Tuesday, September 25, 2012

"Indiana Jones and the Fate of Atlantis", 1991.

A curious time-bending document of a license's gap-leaping journey across media, from film to game to comic book.
The Adventures of the Indiana Jones we met in the three block buster films "Raiders of the Lost Ark, Indiana Jones and the Temple of Doom," and "Indiana Jones and the Lost Crusade" continue in a special Dark Horse collection!

INDIANA JONES
AND THE
FATE OF ATLANTIS

Travel to the four corners of the earth in this globe-spanning adventure written by Dan Barry, from a story by Hal Barwood and Noah Falstein, Lucasfilm Games.

I'll skip lightly over the larger questions (how do you hammer out one master narrative out of an interactive work with non-sequential and mutually-exclusive possible outcomes? Well, a choose-your-own-adventure comic would be one potential option, but that's grist for my other blog 8) and ask are the writers such a selling point? Who are the artists? Here, I'll write a new ad blurb that gets to the heart of what the consumers will care about:
"Hey, Dark Horse peeps -- We were granted use to the cool Indiana Jones license. As you can see from our art, which we decided to blow up to full-page size and not just quarter-page, Indy looks like Indy, so you know our anonymous artist is competent. Also, did we mention that this is a commercial tie-in to a game by the same name which you can buy in stores? Isn't that cool?"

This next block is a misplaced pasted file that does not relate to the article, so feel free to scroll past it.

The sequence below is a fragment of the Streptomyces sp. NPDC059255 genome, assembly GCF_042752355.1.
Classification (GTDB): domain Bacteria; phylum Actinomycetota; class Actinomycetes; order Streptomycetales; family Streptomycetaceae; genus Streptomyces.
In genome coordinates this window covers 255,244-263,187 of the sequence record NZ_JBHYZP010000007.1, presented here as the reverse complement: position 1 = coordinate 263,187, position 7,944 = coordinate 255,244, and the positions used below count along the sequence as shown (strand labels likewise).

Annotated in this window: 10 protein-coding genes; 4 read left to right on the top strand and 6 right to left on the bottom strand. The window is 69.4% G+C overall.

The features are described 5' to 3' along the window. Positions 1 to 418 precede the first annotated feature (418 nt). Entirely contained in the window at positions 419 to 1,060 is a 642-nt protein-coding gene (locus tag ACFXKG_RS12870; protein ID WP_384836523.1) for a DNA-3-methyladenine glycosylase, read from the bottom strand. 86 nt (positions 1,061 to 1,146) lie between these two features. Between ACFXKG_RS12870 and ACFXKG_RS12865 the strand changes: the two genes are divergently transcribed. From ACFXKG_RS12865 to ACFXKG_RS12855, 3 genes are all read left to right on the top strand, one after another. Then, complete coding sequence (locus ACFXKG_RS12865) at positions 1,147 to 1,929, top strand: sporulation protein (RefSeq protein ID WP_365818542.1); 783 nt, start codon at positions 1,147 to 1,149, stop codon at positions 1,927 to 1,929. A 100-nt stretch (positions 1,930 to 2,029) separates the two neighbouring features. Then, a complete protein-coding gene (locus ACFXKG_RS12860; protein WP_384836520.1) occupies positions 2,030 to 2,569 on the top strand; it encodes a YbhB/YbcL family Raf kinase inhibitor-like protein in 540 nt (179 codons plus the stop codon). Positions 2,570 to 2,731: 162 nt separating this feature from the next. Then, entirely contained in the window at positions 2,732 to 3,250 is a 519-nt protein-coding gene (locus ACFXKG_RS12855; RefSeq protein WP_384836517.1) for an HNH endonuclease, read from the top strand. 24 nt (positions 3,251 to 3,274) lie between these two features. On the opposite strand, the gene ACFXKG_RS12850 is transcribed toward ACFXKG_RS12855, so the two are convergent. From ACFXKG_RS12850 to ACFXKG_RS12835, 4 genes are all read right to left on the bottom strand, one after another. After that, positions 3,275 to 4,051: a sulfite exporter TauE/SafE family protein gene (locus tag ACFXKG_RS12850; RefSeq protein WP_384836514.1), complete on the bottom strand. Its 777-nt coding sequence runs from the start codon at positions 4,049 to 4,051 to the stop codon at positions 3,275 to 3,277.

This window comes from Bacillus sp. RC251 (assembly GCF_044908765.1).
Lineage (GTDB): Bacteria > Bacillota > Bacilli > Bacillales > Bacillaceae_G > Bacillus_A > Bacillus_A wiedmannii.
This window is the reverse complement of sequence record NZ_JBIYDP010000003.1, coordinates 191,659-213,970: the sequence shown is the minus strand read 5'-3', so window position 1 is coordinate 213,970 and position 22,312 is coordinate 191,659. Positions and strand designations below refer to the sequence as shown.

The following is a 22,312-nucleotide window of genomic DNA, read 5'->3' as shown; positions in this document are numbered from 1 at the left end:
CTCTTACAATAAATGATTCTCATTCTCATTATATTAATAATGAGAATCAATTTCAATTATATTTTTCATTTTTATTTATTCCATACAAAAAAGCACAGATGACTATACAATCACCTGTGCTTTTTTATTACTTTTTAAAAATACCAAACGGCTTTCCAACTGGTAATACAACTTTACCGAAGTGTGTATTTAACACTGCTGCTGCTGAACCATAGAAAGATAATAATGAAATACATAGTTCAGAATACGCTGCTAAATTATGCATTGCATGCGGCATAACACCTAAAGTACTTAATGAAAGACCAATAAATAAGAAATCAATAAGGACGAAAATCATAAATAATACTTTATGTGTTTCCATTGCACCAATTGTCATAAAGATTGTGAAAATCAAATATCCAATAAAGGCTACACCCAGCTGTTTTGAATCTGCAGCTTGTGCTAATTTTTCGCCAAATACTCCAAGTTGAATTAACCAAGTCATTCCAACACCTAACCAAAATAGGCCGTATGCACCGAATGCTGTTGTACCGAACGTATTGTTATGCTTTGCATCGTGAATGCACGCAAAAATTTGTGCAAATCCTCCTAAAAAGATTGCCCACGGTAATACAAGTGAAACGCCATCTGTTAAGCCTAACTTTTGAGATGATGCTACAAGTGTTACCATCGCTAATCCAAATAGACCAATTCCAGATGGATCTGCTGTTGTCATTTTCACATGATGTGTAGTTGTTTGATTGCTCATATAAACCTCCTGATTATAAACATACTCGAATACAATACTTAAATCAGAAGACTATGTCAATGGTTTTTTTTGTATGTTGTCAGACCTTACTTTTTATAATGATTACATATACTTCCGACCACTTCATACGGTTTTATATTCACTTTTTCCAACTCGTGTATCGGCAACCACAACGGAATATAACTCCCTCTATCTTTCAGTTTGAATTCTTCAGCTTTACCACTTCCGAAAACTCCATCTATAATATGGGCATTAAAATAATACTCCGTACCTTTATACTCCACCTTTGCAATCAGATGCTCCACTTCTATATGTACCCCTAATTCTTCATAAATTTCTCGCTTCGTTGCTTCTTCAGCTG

This game* has many great elements (perhaps its greatest in my estimation its interactive introduction), though for my playing enjoyment it also failed on several levels. But even in its failure it was undoubtedly a compelling failure with high production values, successfully evoking a lost and alien civilization. That said, there are probably better games which never got comic book adaptations.

* I need note that in fact there were two games by this name, both released curiously the year after the comic book -- which does provide an answer to some of my earlier hypothetical questions but also opens the door to more of them. Sometimes if you anticipate the product too much with your cross-promotional tie-in, you get left holding the bag if it gets cancelled altogether. Not the case here, but see the earlier discussion of the Alien vs. Predator coin-op. I guess even at the best of times if can be difficult to get even one company to synch to its scheduled plans, let alone two of them. ...